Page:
Example:

    If a debtor files a Chapter 7 petition on October 12, the amount of his refund attributable to January 1 through October 11 is property of the bankruptcy estate.

  2. Turnover Procedures. The IRS and the Executive Office of the US Trustees (EOUST) have agreed to the following conditions for the Service's turning over taxpayers' income tax refunds which are considered wholly or partially property of the Chapter 7 bankruptcy estate.

    1. The trustee must request the turnover of refunds in writing for specific taxpayers. The trustee may use a form prepared by the IRS or may request the turnover on official letterhead.

    2. The US Trustee's office will encourage trustees not to submit long rosters of their debtor inventories and to refrain from requesting small dollar refunds; however, the Service will not refuse to accept rosters or small dollar requests.

    3. Insolvency will honor trustees' requests for turnover for 180 days from receiving the turnover request or for 180 days after the due date of a return (including extensions), whichever is later. If no return is received within these 180 day periods, the turnover request will not be honored.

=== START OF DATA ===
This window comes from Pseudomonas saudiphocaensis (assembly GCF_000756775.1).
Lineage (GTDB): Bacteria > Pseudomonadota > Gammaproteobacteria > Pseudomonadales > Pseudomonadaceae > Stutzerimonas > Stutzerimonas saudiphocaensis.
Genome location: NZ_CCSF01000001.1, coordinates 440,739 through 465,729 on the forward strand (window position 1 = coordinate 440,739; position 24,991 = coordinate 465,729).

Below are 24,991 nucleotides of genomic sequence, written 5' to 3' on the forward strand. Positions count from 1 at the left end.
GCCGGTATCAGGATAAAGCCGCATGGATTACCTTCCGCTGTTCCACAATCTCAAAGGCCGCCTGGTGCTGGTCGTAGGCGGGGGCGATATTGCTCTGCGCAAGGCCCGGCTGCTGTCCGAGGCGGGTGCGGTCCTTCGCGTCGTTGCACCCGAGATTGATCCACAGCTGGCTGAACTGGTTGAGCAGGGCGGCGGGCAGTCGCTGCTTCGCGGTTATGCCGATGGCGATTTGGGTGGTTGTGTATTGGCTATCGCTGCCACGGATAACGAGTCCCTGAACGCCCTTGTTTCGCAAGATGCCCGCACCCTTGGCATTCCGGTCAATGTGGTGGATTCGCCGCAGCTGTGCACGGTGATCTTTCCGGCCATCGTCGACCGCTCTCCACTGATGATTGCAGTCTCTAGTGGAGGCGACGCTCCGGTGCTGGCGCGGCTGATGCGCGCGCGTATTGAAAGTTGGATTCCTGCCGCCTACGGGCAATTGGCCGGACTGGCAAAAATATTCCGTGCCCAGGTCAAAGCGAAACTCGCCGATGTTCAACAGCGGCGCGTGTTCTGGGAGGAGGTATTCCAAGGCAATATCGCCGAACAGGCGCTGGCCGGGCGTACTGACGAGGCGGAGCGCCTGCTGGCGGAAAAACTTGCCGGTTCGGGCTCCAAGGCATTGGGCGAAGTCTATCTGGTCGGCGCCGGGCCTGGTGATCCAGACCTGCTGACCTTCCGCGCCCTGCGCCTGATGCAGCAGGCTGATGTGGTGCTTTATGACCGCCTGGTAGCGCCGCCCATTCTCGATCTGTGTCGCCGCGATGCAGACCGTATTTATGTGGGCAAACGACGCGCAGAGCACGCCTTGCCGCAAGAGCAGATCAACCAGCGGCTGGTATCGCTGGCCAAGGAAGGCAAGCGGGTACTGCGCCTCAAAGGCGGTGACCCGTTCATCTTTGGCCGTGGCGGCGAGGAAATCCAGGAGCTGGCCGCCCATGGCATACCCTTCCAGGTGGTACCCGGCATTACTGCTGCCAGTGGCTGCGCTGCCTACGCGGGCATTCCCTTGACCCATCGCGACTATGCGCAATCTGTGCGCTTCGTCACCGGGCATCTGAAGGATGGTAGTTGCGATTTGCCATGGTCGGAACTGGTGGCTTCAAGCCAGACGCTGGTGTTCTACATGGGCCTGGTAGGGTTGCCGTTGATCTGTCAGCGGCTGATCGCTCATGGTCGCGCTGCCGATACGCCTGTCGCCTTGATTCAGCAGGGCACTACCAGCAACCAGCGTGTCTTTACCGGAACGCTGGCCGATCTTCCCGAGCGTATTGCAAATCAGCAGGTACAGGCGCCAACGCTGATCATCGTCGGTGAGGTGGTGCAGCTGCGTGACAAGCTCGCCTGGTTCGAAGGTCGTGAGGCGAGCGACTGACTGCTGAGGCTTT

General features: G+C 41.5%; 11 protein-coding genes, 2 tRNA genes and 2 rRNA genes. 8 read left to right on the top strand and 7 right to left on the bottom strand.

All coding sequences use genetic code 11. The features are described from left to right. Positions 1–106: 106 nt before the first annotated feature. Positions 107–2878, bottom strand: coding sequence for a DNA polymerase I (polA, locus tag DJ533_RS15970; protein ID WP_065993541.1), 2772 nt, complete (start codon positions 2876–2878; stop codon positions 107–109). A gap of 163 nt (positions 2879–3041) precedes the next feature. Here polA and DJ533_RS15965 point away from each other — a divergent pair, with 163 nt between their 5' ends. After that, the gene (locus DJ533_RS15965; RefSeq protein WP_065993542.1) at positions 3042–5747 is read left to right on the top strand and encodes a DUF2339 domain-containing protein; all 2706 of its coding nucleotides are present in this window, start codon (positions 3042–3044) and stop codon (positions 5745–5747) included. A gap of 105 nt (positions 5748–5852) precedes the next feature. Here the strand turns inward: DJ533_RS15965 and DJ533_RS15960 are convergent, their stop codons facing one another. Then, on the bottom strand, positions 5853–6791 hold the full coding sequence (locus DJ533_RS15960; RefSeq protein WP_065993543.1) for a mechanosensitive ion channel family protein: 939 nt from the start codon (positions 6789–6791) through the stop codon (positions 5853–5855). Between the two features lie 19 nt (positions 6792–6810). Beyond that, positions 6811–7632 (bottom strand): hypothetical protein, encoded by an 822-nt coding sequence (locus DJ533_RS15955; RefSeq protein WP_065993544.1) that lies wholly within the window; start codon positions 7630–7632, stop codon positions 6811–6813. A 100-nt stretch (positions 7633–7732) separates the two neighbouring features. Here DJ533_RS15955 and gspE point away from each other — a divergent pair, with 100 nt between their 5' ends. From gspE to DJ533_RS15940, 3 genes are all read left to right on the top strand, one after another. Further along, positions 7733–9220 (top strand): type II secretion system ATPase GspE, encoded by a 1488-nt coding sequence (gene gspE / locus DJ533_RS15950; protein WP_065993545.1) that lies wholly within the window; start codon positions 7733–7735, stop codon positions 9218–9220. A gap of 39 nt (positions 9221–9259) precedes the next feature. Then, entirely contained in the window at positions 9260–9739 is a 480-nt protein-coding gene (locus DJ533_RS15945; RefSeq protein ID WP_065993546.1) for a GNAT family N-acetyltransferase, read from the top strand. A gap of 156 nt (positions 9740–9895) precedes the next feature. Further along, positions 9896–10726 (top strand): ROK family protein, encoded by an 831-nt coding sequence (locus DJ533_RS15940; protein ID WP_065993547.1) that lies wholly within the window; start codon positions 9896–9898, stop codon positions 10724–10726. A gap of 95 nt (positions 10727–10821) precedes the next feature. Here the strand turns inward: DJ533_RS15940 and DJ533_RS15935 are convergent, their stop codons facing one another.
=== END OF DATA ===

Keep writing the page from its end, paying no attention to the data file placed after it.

Example:

      If a trustee submits a turnover request on February 12, 2006, for a 2005 tax year refund, Insolvency will turnover any refund available up to and through April 13, 2007, assuming the debtor has an approved extension to file his 2005 return no later than October 15, 2006.

      Example:

      If a trustee submits a turnover request on February 12, 2006, for a 2004 tax year refund, Insolvency will turnover any refund available up to and through August 11, 2006 (180 days after the request is made).

    4. Insolvency will not compute prepetition and postpetition refund allocations, nor amounts due the debtor as opposed to a non-debtor spouse in the case of a jointly filed return. Those calculations will be completed by the trustee. The trustee is responsible for refunding monies for postpetition allocations and to non-debtor spouses if applicable.